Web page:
And It’s Less than a Year Away!
At a time when data breaches are extremely expensive, and user trust level with usage of personal data is low, the European Union’s General Data Protection Regulation (GDPR) is an attempt to protect user personal data, while permitting free, unrestricted data movement across EU member states. The GDPR gives individuals extended control over their personal data and also imposes stricter controls over companies handling such data. Users will have the right to know why personal data is requested, what is done with the data collected, and make requests for (i) obtaining the data in portable format, (ii) erasing data no longer required, and (iii) opting out of data profiling for marketing purpose. GDPR seeks to make way for a safer, more secure, data-connected world. However, for businesses, this gives rise to numerable compliance challenges.
In a typical test environment, many organizations implementing GDPR will face a dilemma while launching software products and releases – ensure adequate test coverage by including all possible scenarios, but at the same time, refrain from using (and compromising) live, personally-identifiable production data for testing.
While preparing test environments for GDPR, strategists must answer the below questions:
- Irrespective of where the processor or controller of data is based, does the data belong to an individual in the European Union?
- How does the concept of ‘explicit consent’ impact data provisioning for QA and testing?
- Can ‘data can be forgotten’ from test environments?
- Can data be transferred to a third country?
- Is it sufficient to ‘pseudonymize’ data to ensure it is safe for movement into the test environment?
Terms such as data flow traceability, data anonymization, and data purge solutions, may sound elementary. However, implementing them in complex business environments comprising of heterogeneous data sources, where data needs to be referentially intact yet completely anonymous, this is easier said than implemented.
Let’s take a quick look at GDPR requirements on data collection and processing, and their impact on the testing function:
- Explicit consent for specific use cases must be obtained from data owners (users). This means that production data cannot be simply copied as-is, for use in test environments.
- Personally identifiable information must be safeguarded through appropriate technical and organizational measures. If production data is sourced for testing, anonymization techniques must be used, to completely and irreversibly mask personally identifiable information.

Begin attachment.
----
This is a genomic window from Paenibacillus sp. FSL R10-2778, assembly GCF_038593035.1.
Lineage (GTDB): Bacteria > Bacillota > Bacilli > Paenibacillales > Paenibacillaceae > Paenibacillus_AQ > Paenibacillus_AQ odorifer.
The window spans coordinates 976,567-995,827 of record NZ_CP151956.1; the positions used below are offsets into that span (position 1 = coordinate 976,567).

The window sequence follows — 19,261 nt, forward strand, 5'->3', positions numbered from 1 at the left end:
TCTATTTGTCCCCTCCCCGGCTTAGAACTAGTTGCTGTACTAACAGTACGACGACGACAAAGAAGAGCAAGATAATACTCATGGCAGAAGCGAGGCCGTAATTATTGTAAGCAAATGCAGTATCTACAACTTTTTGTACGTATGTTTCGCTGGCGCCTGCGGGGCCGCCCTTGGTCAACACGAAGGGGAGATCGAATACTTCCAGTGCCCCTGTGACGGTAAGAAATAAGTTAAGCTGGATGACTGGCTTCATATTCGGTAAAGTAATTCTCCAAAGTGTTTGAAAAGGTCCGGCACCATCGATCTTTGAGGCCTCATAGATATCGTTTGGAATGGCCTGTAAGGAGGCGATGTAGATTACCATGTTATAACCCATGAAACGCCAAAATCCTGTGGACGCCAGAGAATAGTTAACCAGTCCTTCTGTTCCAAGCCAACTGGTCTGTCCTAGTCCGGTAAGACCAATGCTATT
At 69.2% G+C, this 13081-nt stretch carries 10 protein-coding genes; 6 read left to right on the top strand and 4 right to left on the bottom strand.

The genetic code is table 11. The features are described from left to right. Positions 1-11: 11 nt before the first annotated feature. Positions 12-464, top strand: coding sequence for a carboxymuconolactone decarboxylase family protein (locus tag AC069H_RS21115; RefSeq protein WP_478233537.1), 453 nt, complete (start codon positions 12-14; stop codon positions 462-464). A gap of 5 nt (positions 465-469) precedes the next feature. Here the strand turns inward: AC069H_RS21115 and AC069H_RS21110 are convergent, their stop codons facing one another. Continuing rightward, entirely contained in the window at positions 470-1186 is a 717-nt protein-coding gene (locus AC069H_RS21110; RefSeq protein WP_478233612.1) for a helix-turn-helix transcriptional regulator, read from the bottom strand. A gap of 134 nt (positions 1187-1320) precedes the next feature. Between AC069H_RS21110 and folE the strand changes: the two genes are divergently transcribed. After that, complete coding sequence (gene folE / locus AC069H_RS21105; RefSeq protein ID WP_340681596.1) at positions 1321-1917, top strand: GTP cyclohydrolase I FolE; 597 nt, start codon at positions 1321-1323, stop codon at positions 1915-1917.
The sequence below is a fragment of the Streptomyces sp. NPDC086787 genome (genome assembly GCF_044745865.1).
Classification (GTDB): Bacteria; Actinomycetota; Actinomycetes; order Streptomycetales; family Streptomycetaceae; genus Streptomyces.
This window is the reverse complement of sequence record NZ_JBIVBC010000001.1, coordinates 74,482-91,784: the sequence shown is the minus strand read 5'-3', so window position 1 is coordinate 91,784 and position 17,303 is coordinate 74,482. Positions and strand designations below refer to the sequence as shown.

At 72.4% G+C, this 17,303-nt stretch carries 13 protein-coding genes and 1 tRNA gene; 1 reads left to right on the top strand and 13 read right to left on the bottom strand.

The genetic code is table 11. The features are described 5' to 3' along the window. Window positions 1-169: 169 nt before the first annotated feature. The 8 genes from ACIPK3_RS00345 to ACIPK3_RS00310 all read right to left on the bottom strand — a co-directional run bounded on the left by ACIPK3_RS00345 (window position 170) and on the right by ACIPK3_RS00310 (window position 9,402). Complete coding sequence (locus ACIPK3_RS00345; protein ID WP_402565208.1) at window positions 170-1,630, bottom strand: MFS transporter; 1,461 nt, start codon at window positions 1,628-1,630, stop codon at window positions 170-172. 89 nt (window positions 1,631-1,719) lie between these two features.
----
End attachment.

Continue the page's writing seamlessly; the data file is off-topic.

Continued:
- Some industries, especially highly regulated ones like life sciences and healthcare, will be impacted by the new definition of personally identifiable information. If your test organization had already implemented a masking mechanism in the past, this is the ideal time to take stock of your anonymization and masking techniques, and determine whether additional controls or masks are needed.
- Users now also have the right to request for their data to be forgotten from data control and processing systems. If your test environment holds personally identifiable data, you must ensure a purge mechanism, to erase the requested data from all data sources. Besides robust data purging solutions, this also calls for good documentation of data flows and data models, and adequate test data profiling.
- With the territorial scope for data, now extended, GDPR requirements apply, irrespective of where the data is collected, stored or processed, as long as the data belongs to EU individuals.
- GDPR also puts the onus of demonstrating appropriate safeguards, on controllers and processors of data – the business organizations that use the data in their enterprise and testing systems. Newer areas too, are required to be validated through data protection impact assessments. GDPR also stresses on the need to safeguard data that gets transferred to countries outside the EU.
There is light at the end of the tunnel – when GDPR states that the principles of data protection do not apply to anonymous information or personal data rendered anonymous in such a manner that the data subject is not or no longer identifiable. Organizations will need to put in place mechanisms to comply with GDPR in their test environments. And hence look to solutions that would generate synthetic data, anonymize personally identifiable data through masking solutions. They will also need to put in place data compliance audits to ensure compliance in the longer term
Organizations with a mature Test Data Management (TDM) function, are well versed with these requirements. In my experience these organizations can deal with new regulations such as GDPR in their stride. On the other hand, it is critical that others must now start developing strategic, tactical and technical approaches to source test data that is adequately masked, and irreversibly and completely anonymous. Companies without adequate data privacy and protection measures need to ensure they prepare for the new regulation – because noncompliance attracts heavy financial penalties – up to 20 million Euros or 4% of annual global turnover – whichever is greater.
With time running out, it’s time to initiate measures, because post May 2018, businesses will not have an option – they must demonstrate GDPR compliance. Is your business ready for this new compliance challenge?